By Diana Moukalled
18 March 2015
His face was smooth, the signs of imminent manhood yet to appear on his unblemished features, just like any other boy of his age. Even his eyes, which he had tried to empty of any sign of feeling, betrayed a childlike innocence, one squarely at odds with the barbaric act he was about to commit. Then he raised his hands — hands smaller than the gun he was holding — pointed them at the head of the victim —19-year-old Palestinian Muhammad Musallam, bound and on his knees — and pulled the trigger.
Yes, it was an execution of a teenager — carried out by a boy. These horrific scenes were broadcast by the Islamic State, which recruited the boy and ordered him to execute the young Palestinian teenager accused by the group of spying for Israel. But the truth is that throughout the footage of the execution the boy’s face does not change; it doesn’t suddenly take on any features you would associate with a cold-blooded killer. At the end of the execution, he still looks exactly like what he is: A little boy, not a monster.
We still do not know the nationality of the boy whom IS presented to us as one of its “cubs of the caliphate.” IS paraded another of these “cubs” weeks ago in yet another horrific video, with the boy identifying himself as a Kazakhstani. But this new boy remains unknown — though the authorities in France are linking him to Mohammed Merah, 23, who killed seven people in the country back in 2012, while claiming allegiance to Al-Qaeda.
Of course IS is not the first to make use of child soldiers, for history is full of horrific accounts of the use of children as instruments of war and the methodical and highly studied methods used to rob them of whatever vestiges of their humanity still remain — turning them into obedient and highly efficient killing machines. Unfortunately, it is not just the past that is full of these accounts; in our present day the UN has identified 20 conflict spots around the world where children are being recruited as soldiers from a very young age, a tactic used not only to ensure their obedience and loyalty, but one which also makes them from very early on view violence as a way of life.
A recent international report on children in Syria found that almost all fighting groups involved in the Syrian conflict were recruiting children as soldiers, while also detailing how the Syrian regime has killed and tortured children throughout the now four-year conflict — a deeply tragic state of affairs where children are both the victims of acts of violence and also the perpetrators of such acts.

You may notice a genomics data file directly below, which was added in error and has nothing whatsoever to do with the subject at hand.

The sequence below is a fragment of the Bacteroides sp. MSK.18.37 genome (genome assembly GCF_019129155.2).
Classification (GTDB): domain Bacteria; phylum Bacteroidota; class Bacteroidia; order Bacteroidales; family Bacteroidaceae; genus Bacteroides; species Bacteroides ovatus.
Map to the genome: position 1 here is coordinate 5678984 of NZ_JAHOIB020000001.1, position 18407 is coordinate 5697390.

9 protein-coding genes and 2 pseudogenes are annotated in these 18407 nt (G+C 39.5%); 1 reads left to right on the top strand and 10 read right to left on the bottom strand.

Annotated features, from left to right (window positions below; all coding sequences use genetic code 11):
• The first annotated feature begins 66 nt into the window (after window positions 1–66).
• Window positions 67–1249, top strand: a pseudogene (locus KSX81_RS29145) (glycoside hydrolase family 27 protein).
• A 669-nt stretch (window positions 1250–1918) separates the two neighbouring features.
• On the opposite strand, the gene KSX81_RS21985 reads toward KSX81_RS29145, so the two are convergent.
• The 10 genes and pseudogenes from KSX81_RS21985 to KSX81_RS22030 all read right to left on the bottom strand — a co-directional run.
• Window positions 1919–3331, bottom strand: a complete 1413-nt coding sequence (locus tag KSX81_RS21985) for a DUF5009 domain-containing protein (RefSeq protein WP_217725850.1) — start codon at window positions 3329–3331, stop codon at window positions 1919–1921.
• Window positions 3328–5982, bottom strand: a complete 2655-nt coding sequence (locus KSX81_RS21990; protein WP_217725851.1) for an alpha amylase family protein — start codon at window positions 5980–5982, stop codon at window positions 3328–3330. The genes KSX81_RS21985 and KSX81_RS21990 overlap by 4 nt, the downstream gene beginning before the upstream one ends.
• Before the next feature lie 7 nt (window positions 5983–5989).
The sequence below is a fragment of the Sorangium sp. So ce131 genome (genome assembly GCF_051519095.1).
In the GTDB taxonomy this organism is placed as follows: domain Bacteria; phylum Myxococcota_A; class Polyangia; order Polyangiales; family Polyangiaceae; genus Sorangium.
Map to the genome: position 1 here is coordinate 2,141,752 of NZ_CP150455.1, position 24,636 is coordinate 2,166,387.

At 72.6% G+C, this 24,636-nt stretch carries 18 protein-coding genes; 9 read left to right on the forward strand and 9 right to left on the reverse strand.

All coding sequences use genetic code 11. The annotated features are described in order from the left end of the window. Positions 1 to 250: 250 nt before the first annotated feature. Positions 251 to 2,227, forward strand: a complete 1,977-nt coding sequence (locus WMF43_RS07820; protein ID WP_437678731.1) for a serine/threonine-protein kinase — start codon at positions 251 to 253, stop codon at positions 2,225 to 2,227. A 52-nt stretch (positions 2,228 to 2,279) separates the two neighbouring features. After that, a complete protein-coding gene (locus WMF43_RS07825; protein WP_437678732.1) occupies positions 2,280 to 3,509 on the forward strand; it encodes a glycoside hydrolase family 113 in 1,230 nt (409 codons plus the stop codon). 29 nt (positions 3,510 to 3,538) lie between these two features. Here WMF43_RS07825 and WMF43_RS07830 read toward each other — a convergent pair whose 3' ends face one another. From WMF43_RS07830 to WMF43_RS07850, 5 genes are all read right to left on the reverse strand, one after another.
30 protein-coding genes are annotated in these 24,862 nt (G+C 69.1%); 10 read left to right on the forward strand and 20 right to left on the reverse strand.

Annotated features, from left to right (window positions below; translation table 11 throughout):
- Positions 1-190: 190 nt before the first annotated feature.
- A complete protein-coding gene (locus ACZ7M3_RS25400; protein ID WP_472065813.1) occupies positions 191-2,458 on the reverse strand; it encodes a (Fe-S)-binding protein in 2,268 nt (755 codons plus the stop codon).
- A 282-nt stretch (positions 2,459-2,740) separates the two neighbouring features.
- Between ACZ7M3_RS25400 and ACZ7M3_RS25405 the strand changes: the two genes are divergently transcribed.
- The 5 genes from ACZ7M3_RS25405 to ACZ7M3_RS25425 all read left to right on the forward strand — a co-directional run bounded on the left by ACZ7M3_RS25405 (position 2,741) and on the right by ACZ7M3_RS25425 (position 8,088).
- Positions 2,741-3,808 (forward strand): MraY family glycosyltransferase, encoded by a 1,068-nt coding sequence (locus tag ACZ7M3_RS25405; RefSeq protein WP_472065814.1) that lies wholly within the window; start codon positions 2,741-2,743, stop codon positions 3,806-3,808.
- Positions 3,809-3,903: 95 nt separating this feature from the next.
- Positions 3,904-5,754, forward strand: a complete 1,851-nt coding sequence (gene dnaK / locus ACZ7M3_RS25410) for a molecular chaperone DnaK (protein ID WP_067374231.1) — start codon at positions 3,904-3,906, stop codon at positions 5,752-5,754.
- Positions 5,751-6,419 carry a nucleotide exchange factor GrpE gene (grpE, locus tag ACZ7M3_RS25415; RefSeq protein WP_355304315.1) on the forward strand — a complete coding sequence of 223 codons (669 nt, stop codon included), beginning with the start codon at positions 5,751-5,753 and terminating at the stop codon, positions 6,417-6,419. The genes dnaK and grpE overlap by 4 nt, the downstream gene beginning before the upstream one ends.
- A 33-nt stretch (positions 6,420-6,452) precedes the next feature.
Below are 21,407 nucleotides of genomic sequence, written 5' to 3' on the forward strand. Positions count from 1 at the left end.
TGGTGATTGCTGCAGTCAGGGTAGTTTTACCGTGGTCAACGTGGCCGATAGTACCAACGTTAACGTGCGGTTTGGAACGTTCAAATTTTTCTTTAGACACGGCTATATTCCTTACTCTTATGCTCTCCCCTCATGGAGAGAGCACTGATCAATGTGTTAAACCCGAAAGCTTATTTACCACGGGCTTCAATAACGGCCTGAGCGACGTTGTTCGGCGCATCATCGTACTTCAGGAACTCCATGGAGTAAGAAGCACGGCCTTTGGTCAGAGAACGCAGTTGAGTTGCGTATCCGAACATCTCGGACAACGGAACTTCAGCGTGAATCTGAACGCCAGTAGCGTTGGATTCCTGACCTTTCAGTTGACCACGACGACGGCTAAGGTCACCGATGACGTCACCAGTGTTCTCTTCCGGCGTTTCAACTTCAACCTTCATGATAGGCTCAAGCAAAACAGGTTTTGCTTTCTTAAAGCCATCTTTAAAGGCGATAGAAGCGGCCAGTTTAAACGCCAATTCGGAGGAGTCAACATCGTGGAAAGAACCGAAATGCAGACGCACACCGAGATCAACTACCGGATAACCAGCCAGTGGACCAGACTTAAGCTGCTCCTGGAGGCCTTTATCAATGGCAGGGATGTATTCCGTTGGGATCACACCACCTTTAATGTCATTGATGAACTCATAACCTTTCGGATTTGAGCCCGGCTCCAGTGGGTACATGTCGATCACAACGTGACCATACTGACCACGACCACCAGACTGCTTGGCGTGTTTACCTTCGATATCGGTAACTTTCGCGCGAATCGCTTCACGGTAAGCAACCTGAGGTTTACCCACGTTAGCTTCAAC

In the 1970s, Cambodian dictator Pol Pot used methods similar to IS in his own recruitment of child soldiers for the Khmer Rouge. His main concern in those days, as it is to ISIS today, was to create a society impervious to the outside values he deemed inimical to the way of life he wished to impose. IS, of course, is no different in this department.
But I believe this satanic organization has sown the seeds of its own destruction; it will not last for long, and there will come a day when it will meet its sorry end. But what of the long-term repercussions of its actions, particularly when it comes to the children affected by them? What about the long-term effects of this psychology of violence which these children have inherited, and how will these acts of brutality —whether witnessed by the children, or committed by them, or both — affect the wider society in which these children will grow up and live? Indeed, one of the most well-documented dangers associated with the repeated viewing of acts of violence is that the viewer gradually becomes desensitized to what they are witnessing — perhaps a kind of unconscious defence-mechanism to shield one’s mind from the horrors being seen but which also has the unwanted side-effect of slowly transforming the horrific and shocking into the quotidian and banal, engendering a loss of feeling in the viewer in the process. But even this is not the end of the matter; being desensitized to violence is one thing, taking pleasure from it is another matter entirely, one that poses a much more terrifying danger for the future.
Is IS trying to create a society that has a distinct taste for conflict and killing, tastes which may even outlast the group itself? It is impossible to know IS’ intentions here, but what we do know for sure is that we are now faced with an entire generation of children in Syria who have been utterly shell-shocked and traumatized — and in the case of IS’ soldiers, entirely lost to us.